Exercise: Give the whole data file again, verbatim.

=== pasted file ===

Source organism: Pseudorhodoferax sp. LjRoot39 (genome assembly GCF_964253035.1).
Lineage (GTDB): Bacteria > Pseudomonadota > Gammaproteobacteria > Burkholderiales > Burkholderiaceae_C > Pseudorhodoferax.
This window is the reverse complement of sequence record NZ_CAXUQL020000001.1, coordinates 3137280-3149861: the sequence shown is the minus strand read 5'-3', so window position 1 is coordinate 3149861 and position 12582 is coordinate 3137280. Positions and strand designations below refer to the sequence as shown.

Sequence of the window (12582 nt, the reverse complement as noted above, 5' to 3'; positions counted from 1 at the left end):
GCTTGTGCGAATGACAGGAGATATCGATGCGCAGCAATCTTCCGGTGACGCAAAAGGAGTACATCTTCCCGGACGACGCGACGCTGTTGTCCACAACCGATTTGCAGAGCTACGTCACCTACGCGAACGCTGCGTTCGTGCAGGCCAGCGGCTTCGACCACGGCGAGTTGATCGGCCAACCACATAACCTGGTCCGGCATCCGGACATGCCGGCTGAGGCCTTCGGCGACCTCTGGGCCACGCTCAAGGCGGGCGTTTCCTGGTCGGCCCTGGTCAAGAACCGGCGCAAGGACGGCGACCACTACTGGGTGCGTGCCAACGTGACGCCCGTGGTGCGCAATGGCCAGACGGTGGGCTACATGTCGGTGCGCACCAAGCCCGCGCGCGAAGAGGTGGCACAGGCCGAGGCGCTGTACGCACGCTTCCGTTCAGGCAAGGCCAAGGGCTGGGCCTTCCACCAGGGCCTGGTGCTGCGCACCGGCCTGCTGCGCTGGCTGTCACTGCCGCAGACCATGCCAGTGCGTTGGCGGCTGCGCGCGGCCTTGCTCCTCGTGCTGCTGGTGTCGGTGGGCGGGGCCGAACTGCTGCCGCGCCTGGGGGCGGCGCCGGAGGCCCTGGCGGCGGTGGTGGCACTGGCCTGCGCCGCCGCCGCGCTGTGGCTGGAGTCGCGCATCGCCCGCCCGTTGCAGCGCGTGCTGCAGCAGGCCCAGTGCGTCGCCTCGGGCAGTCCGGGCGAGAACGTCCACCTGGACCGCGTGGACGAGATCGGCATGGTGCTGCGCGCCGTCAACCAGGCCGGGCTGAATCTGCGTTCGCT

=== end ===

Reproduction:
Source organism: Pseudorhodoferax sp. LjRoot39 (genome assembly GCF_964253035.1).
Lineage (GTDB): Bacteria > Pseudomonadota > Gammaproteobacteria > Burkholderiales > Burkholderiaceae_C > Pseudorhodoferax.
This window is the reverse complement of sequence record NZ_CAXUQL020000001.1, coordinates 3137280-3149861: the sequence shown is the minus strand read 5'-3', so window position 1 is coordinate 3149861 and position 12582 is coordinate 3137280. Positions and strand designations below refer to the sequence as shown.

Sequence of the window (12582 nt, the reverse complement as noted above, 5' to 3'; positions counted from 1 at the left end):
GCTTGTGCGAATGACAGGAGATATCGATGCGCAGCAATCTTCCGGTGACGCAAAAGGAGTACATCTTCCCGGACGACGCGACGCTGTTGTCCACAACCGATTTGCAGAGCTACGTCACCTACGCGAACGCTGCGTTCGTGCAGGCCAGCGGCTTCGACCACGGCGAGTTGATCGGCCAACCACATAACCTGGTCCGGCATCCGGACATGCCGGCTGAGGCCTTCGGCGACCTCTGGGCCACGCTCAAGGCGGGCGTTTCCTGGTCGGCCCTGGTCAAGAACCGGCGCAAGGACGGCGACCACTACTGGGTGCGTGCCAACGTGACGCCCGTGGTGCGCAATGGCCAGACGGTGGGCTACATGTCGGTGCGCACCAAGCCCGCGCGCGAAGAGGTGGCACAGGCCGAGGCGCTGTACGCACGCTTCCGTTCAGGCAAGGCCAAGGGCTGGGCCTTCCACCAGGGCCTGGTGCTGCGCACCGGCCTGCTGCGCTGGCTGTCACTGCCGCAGACCATGCCAGTGCGTTGGCGGCTGCGCGCGGCCTTGCTCCTCGTGCTGCTGGTGTCGGTGGGCGGGGCCGAACTGCTGCCGCGCCTGGGGGCGGCGCCGGAGGCCCTGGCGGCGGTGGTGGCACTGGCCTGCGCCGCCGCCGCGCTGTGGCTGGAGTCGCGCATCGCCCGCCCGTTGCAGCGCGTGCTGCAGCAGGCCCAGTGCGTCGCCTCGGGCAGTCCGGGCGAGAACGTCCACCTGGACCGCGTGGACGAGATCGGCATGGTGCTGCGCGCCGTCAACCAGGCCGGGCTGAATCTGCGTTCGCT